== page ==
“Mexican food is a way of life,” (8) – Gustavo Arellano, Taco USA: How Mexican Food Conquered America
WIKIPEDIA: A taco (/‘tä-ko/) is a traditional Mexican dish composed of a corn or wheat tortilla folded or rolled around a filling. A taco can be made with a variety of fillings, including beef, pork, chicken, seafood, vegetables, and cheese, allowing for great versatility and variety. A taco is generally eaten without utensils and is often accompanied by garnishes such as salsa, chili pepper, avocado, guacamole, cilantro(coriander), tomatoes, onions, and lettuce.
Tacos originally migrated to California and Texas in the 1920s and into Mexican cookbooks in America in the 1930s. They gained recognition with the rise of Taco Bell in the 1960s. Taco Bell is the way that most Americans were introduced to “Mexican food” It’s almost like a “gateway” food before diving into the world of real Mexican food. Into the world of authenticity.
Taco Map (in English) from Tacopedia by Deborah Holtz and Juan Carlos Mena.
Such a simple, brilliant meal: a tortilla wrapped around a stuffing. No utensils needed. The taco. That’s it. Oh, modifications are possible: fold the tortilla in half and deep-fry it to create a taco dorado, what Americans know as the hard-shelled taco. Roll it like an enchilada, deep-fry it, and you have taquitos (also called flautas). Eat them at breakfast? Breakfast tacos. Fine for lunch and dinner. As a snack. As a full meal. Serve them with one or two tortillas. From a truck, from a grill, from fine china. Sprinkle some salsa, maybe some cilantro and onions. Grasp and grub. That’s it. (52)
Fun (Hilarious) fact: Even the employees at Taco Bell don’t eat Taco Bell as mentioned:
“They actively follow the many top-shelf taco trucks that flood Irvine’s corporate parks everyday, standing in dozens-long lines, enticed by Twitter feeds and word of mouth to wait for tortillas stuffed with Korean barbecue, with Argentine sausage, with sautéed tofu and even jackfruit—everything but the hard shelled version.” (51)
It’s even more humorous to wonder how Glen Bell would feel about his employees lining up to eat any and everything but Taco Bell tacos.
“Oh those employees,” one owner says with a laugh, as a line stretches out before him. “They’re some of my best costumers. They act as if they’ve never seen a taco before.” The taco at Taco Bell is dead. Long live the taco. (52)
Tacos have ingrained themselves in American culture. American food has become a mix of food from different cultures from all over and Mexican food, i.e tacos, has become part of our collective American diet.
An interesting article that I read was from the Smithsonian magazine website and it was titled, Where Did The Taco Come From? written by Katy June Friesen as she discussed the origins of tacos with Jefferey M. Pilcher, a History professor at the University of Minnesota. (Author of Planet Taco: A Global History of Mexican Food!)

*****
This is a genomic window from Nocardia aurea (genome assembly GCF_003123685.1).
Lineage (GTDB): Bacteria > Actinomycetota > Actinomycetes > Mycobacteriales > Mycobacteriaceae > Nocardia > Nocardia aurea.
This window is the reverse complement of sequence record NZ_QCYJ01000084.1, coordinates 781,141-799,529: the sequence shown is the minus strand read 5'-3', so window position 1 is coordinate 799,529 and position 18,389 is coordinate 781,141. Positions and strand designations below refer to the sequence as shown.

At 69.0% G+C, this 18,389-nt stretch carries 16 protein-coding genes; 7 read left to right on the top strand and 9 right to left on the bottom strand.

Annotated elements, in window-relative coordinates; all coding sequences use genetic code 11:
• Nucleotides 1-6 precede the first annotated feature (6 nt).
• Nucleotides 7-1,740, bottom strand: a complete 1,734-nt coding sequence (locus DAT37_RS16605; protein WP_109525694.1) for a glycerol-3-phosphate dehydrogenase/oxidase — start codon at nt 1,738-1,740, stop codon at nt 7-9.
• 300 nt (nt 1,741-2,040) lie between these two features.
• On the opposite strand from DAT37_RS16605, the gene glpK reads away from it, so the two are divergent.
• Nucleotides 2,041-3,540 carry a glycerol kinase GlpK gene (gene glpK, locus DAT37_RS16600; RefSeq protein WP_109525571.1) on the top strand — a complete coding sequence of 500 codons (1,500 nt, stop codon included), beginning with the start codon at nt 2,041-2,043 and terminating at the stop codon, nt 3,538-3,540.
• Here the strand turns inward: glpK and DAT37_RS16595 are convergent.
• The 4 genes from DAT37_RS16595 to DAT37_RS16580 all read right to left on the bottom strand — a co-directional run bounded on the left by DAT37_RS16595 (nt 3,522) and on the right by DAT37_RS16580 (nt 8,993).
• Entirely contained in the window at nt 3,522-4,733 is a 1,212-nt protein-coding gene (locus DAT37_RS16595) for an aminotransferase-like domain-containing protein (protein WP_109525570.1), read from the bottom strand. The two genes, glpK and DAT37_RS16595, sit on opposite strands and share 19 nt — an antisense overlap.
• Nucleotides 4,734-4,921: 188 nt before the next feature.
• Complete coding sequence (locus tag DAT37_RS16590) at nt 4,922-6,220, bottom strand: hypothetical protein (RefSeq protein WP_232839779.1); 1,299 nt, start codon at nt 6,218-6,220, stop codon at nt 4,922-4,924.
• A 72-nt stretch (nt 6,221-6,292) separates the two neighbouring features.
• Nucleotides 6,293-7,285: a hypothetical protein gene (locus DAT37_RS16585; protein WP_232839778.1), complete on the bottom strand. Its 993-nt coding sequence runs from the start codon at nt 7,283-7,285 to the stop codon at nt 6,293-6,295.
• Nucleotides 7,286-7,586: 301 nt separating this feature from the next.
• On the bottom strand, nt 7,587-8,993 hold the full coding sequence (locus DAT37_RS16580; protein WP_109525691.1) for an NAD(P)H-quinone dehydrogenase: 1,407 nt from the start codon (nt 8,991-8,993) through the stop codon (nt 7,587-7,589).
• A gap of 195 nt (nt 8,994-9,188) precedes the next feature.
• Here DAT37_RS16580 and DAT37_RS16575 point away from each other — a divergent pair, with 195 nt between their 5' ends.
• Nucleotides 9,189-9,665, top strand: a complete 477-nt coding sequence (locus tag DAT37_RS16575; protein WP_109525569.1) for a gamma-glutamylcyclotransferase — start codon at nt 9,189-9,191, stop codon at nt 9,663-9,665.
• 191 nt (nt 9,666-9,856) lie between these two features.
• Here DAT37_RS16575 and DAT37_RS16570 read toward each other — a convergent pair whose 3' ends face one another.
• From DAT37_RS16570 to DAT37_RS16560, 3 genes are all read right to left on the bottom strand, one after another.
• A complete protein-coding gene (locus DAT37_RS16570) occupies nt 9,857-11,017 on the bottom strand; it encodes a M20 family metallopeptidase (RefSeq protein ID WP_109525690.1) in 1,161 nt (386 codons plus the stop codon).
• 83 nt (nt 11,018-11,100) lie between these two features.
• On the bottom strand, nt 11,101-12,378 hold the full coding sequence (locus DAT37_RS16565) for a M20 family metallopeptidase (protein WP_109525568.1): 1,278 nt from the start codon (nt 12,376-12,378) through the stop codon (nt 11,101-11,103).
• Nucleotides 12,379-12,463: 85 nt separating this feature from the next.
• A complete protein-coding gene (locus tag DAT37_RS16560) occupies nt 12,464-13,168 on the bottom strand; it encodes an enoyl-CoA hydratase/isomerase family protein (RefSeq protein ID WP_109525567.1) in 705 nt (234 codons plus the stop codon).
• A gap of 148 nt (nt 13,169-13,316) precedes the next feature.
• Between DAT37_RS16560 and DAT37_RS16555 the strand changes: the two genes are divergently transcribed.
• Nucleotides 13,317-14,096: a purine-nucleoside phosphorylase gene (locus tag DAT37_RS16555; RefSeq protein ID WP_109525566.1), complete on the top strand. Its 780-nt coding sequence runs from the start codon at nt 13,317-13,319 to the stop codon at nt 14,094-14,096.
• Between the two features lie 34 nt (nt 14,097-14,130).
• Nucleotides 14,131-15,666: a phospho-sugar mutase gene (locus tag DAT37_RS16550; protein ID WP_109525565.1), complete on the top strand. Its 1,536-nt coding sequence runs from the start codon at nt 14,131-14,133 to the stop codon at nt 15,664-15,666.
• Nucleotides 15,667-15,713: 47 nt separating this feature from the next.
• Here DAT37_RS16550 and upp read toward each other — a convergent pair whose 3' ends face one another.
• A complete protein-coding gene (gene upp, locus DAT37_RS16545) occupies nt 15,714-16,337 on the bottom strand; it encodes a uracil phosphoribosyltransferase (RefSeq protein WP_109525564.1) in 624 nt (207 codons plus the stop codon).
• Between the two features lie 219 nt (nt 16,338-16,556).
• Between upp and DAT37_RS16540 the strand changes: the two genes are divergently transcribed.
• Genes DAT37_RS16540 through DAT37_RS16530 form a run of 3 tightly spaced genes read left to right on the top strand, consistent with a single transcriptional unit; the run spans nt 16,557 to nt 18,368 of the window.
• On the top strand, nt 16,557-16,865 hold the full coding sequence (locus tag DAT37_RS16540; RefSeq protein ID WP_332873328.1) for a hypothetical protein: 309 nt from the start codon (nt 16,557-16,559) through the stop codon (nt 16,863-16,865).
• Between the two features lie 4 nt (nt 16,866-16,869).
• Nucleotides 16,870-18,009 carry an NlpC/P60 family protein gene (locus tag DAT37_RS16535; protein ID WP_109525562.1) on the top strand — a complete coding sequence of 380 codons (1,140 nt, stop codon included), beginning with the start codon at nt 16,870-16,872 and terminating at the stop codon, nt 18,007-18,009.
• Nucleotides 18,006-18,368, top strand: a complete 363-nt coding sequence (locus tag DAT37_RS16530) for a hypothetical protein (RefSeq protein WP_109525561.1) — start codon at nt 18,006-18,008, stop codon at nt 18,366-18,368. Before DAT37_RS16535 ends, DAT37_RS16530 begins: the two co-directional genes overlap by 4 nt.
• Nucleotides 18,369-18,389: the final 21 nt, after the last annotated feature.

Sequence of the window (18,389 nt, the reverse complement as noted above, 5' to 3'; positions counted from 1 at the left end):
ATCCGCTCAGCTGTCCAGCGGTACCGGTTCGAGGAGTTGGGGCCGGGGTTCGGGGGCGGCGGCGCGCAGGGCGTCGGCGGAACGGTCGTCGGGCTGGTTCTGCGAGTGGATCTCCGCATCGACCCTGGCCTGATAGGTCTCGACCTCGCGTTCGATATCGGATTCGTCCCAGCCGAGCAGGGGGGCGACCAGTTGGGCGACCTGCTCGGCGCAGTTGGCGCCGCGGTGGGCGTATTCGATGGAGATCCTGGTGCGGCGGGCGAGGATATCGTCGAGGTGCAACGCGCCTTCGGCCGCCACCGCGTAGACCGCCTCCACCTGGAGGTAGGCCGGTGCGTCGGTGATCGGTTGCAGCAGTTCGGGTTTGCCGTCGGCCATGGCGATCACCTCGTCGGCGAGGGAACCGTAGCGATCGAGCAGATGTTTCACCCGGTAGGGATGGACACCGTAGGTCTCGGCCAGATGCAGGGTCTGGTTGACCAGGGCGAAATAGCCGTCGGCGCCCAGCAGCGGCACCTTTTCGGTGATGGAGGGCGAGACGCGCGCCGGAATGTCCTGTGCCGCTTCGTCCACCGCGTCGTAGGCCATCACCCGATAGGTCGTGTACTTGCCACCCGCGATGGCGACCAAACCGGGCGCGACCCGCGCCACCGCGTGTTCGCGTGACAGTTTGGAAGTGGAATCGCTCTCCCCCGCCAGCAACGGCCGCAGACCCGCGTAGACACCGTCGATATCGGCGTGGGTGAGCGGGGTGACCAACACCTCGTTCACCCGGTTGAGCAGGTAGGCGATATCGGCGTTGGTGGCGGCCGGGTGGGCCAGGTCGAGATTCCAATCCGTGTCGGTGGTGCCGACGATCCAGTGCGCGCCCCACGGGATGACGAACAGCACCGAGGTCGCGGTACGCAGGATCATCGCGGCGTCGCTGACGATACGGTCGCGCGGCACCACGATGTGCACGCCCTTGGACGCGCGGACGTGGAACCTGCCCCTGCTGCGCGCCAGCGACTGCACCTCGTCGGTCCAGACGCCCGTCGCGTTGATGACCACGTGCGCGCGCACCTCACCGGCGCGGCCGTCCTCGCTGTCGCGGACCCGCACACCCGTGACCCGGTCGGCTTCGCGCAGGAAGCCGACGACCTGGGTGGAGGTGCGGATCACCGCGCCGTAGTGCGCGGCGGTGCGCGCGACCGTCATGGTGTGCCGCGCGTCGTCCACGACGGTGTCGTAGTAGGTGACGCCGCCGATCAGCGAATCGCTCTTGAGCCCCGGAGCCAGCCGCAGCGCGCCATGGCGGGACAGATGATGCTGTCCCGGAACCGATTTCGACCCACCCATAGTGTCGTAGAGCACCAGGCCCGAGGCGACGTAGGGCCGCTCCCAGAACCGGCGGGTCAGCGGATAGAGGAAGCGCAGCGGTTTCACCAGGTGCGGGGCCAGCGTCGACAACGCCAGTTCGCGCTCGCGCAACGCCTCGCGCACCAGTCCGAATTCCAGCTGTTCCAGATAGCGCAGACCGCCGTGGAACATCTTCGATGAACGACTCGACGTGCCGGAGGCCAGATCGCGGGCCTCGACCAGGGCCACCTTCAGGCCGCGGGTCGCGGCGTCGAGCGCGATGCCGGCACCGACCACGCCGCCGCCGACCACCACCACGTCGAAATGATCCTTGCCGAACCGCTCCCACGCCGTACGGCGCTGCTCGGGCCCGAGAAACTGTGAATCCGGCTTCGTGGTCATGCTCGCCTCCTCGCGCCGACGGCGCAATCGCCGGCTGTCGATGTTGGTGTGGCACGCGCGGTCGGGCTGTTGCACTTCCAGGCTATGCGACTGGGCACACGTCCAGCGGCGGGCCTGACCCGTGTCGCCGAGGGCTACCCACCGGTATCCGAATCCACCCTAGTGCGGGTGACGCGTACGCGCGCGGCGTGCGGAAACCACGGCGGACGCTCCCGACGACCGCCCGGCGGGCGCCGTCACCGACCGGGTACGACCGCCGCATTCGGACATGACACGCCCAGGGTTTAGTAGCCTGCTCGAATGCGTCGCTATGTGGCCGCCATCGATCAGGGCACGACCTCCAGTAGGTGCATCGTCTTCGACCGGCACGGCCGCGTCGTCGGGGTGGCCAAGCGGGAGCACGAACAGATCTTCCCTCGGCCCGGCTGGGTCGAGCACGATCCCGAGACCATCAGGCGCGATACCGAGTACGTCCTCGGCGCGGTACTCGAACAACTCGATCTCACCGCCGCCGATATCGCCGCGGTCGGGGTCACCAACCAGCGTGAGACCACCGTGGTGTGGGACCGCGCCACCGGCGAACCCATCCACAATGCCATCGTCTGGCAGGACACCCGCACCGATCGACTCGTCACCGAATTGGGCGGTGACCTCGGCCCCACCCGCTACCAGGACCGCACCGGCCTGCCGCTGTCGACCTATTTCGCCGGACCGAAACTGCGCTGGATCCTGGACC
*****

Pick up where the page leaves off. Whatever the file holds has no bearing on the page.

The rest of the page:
Something that I find fascinating, that Pilcher mentions in the interview, is the combining of cultures both in America and Mexico. A mix happening simultaneously. Mexican-Americans coming up in America and starting to bring their food and a migration happening in Mexico like Lebanese migrants. And even today this is still the reality. Mexicans coming and bringing their dishes to America. Their children and future generations keeping up tradition but also evolving the dishes with the change of times. With the migrants in Mexico I’m not surprised even though I’ve never been to Mexico but whenever I’ve traveled outside of the US I noticed that there were people from Bangladesh or China who spoke perfect Spanish or French or Italian! They moved there and assimilated into the culture so I’m not surprised the same happened in Mexico. Pictured below are Navajo/Indian Tacos that are typically eaten at POW WOWS.
If there is an appreciation of Mexican food like with tacos from those not necessarily born within the culture there should be an understanding on their part regarding the difference between Appreciation and Appropriation. We should also acknowledge the fact that certain staples of types of tacos that we know today didn’t necessarily come from Mexico. Like with tacos al pastor that have pineapple in them.
You’re also starting to see new migrants coming into Mexico. For example, there are a lot of Lebanese migrants, and one of the things they bring with them is shawarma, or gyros—vertical rotisseries where they cook lamb, and they put it on little pita breads. But when they start putting [the meat] on tortillas, they’re called tacos arabes: Arab tacos. Again, it’s the second generation, the children of these Lebanese migrants, who change the recipe a little bit and start using pork instead of lamb. And they start adding a little pineapple. Tacos al pastor, which really doesn’t catch on until the 1960s, then becomes a standard Mexican dish that’s everywhere. (Pilcher)